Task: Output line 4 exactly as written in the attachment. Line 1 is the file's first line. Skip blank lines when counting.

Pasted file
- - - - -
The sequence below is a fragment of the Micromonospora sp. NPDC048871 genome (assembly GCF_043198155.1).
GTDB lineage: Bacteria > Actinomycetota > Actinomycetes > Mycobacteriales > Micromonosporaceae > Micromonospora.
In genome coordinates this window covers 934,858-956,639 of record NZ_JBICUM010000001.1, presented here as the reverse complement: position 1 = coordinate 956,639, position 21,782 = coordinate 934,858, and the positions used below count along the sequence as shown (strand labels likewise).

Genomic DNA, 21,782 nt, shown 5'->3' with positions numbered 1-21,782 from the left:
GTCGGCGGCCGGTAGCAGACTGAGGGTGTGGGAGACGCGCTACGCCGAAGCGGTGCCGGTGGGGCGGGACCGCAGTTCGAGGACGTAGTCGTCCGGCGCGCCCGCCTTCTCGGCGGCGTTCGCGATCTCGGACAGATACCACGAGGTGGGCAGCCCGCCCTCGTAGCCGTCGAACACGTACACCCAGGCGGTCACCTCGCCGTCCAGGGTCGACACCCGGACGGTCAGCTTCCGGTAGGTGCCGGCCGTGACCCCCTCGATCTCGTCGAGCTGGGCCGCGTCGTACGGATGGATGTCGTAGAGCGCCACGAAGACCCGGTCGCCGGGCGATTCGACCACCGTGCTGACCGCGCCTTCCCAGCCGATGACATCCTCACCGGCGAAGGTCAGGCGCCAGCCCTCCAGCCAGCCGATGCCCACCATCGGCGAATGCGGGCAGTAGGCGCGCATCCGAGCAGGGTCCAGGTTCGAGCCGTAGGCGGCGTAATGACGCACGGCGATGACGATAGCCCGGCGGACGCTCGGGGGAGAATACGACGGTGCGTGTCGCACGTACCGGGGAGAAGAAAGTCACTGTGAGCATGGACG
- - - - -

Genomic DNA, 21,782 nt, shown 5'->3' with positions numbered 1-21,782 from the left: